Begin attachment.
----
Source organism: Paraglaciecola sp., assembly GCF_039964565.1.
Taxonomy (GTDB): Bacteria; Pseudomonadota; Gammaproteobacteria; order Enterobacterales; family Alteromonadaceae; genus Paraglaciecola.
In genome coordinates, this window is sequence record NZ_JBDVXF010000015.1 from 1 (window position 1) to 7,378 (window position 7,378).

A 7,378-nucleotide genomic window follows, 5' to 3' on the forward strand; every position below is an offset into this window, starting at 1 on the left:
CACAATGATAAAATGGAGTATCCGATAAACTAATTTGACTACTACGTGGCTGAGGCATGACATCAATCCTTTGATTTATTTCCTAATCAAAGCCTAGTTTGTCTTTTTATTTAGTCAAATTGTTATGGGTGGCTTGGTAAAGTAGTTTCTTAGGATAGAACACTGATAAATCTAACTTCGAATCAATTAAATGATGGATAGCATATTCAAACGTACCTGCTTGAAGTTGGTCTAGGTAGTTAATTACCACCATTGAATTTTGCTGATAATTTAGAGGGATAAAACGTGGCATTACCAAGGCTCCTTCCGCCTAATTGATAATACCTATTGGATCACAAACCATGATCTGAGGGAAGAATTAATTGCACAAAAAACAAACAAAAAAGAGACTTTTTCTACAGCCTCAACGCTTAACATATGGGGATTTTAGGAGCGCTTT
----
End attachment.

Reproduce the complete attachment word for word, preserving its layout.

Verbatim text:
Source organism: Paraglaciecola sp., assembly GCF_039964565.1.
Taxonomy (GTDB): Bacteria; Pseudomonadota; Gammaproteobacteria; order Enterobacterales; family Alteromonadaceae; genus Paraglaciecola.
In genome coordinates, this window is sequence record NZ_JBDVXF010000015.1 from 1 (window position 1) to 7,378 (window position 7,378).

A 7,378-nucleotide genomic window follows, 5' to 3' on the forward strand; every position below is an offset into this window, starting at 1 on the left:
CACAATGATAAAATGGAGTATCCGATAAACTAATTTGACTACTACGTGGCTGAGGCATGACATCAATCCTTTGATTTATTTCCTAATCAAAGCCTAGTTTGTCTTTTTATTTAGTCAAATTGTTATGGGTGGCTTGGTAAAGTAGTTTCTTAGGATAGAACACTGATAAATCTAACTTCGAATCAATTAAATGATGGATAGCATATTCAAACGTACCTGCTTGAAGTTGGTCTAGGTAGTTAATTACCACCATTGAATTTTGCTGATAATTTAGAGGGATAAAACGTGGCATTACCAAGGCTCCTTCCGCCTAATTGATAATACCTATTGGATCACAAACCATGATCTGAGGGAAGAATTAATTGCACAAAAAACAAACAAAAAAGAGACTTTTTCTACAGCCTCAACGCTTAACATATGGGGATTTTAGGAGCGCTTT